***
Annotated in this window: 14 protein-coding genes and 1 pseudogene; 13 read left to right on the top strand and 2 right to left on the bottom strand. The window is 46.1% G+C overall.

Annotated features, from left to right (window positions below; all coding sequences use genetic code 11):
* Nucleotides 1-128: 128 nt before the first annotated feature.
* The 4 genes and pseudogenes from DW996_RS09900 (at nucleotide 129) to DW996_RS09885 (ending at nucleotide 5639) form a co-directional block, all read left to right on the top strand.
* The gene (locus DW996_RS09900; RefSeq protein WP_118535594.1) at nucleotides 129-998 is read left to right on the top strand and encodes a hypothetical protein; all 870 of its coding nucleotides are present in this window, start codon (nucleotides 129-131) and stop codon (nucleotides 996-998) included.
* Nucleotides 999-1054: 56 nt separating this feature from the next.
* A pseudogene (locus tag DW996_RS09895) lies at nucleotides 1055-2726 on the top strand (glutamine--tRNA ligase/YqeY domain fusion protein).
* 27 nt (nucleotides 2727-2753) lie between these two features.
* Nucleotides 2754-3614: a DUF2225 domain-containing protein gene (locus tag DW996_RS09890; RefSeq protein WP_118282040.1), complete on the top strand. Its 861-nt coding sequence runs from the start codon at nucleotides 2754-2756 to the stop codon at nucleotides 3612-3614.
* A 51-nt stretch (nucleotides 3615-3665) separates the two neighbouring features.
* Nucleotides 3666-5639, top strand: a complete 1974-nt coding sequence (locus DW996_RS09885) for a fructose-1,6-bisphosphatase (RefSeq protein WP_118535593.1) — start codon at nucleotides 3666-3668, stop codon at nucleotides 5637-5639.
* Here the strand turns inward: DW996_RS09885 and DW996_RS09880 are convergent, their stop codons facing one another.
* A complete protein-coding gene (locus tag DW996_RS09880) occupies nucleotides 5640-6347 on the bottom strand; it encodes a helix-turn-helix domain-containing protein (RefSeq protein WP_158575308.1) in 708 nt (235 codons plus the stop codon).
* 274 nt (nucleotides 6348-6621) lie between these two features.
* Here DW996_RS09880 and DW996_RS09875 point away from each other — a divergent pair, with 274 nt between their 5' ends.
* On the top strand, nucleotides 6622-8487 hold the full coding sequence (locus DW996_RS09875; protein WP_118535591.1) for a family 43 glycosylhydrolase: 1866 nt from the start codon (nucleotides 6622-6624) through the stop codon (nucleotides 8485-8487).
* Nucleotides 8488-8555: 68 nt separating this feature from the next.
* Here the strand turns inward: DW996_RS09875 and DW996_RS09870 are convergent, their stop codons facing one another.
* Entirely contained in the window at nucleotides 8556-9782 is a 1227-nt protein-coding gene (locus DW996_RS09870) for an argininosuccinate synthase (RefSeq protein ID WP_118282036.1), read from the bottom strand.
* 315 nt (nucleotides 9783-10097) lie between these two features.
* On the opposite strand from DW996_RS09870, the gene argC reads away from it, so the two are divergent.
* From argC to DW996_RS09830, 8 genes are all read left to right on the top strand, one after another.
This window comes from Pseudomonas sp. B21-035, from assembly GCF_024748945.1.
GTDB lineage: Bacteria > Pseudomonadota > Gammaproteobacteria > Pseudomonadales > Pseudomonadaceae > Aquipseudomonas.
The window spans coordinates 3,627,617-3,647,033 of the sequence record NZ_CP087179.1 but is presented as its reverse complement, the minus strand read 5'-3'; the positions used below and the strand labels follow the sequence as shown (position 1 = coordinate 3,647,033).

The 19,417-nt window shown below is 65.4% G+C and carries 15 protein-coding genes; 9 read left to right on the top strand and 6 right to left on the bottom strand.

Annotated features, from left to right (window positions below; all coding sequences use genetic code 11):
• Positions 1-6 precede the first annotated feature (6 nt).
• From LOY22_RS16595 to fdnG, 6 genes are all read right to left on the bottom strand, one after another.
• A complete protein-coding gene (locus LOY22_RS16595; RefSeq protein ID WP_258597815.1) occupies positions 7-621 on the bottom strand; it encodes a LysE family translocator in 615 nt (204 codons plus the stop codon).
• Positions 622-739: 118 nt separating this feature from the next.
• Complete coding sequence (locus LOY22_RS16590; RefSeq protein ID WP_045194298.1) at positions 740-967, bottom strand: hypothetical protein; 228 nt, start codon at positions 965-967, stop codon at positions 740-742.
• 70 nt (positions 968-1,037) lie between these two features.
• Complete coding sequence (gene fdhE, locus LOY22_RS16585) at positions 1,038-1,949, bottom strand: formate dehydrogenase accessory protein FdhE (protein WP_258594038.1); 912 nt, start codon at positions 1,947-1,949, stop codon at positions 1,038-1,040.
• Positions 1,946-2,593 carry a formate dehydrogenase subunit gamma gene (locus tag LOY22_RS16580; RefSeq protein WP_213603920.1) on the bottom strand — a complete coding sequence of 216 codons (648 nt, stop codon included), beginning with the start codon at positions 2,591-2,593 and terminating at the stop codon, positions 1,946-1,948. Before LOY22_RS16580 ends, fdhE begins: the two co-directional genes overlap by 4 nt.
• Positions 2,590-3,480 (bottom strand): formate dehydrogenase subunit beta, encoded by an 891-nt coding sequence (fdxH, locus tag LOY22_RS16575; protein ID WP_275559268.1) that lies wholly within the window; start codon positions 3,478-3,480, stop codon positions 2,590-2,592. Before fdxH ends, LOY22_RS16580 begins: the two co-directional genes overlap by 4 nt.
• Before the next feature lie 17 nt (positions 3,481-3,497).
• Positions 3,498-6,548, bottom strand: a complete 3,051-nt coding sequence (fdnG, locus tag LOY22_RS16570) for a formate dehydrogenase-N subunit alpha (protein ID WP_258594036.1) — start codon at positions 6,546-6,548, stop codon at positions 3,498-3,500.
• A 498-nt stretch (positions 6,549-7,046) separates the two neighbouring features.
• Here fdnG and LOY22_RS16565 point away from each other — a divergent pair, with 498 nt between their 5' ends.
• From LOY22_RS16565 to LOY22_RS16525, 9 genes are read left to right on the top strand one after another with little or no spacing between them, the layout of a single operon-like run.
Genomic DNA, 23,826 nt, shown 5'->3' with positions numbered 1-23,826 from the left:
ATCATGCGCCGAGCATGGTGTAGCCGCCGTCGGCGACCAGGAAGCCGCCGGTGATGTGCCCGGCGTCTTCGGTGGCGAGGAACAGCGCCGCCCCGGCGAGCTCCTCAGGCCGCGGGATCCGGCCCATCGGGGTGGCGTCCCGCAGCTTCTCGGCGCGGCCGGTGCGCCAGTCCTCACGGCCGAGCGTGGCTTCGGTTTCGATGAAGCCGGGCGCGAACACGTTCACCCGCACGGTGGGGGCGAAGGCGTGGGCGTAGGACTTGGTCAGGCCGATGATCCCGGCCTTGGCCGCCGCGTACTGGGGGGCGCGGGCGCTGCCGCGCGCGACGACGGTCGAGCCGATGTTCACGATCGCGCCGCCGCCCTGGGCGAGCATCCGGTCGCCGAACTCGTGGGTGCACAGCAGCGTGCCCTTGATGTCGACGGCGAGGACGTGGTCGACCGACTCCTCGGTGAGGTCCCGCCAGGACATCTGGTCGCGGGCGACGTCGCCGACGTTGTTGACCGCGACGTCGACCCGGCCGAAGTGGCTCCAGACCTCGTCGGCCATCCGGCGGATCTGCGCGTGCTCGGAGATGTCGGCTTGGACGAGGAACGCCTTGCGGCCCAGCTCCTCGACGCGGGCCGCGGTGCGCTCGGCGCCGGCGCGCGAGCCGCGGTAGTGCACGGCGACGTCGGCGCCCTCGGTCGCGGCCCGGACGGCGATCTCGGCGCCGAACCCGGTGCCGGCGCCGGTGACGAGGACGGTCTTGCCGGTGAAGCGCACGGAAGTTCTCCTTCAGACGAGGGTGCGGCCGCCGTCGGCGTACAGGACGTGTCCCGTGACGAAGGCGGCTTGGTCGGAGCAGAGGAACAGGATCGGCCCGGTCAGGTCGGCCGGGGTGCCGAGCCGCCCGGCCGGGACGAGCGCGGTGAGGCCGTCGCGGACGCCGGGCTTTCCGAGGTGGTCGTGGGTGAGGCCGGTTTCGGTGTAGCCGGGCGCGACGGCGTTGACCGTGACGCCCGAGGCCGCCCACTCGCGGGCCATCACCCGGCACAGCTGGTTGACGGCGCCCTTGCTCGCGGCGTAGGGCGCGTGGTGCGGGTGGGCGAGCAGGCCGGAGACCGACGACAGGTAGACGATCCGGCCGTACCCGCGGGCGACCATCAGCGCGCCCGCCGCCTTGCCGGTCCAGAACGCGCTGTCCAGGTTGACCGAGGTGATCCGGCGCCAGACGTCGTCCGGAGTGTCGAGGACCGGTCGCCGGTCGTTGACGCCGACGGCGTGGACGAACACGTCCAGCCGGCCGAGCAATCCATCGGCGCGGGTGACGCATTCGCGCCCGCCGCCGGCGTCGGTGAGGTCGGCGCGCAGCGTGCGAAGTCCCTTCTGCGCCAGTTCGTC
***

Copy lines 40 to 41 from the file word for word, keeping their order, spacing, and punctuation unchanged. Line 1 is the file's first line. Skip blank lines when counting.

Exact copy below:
• Here fdnG and LOY22_RS16565 point away from each other — a divergent pair, with 498 nt between their 5' ends.
• From LOY22_RS16565 to LOY22_RS16525, 9 genes are read left to right on the top strand one after another with little or no spacing between them, the layout of a single operon-like run.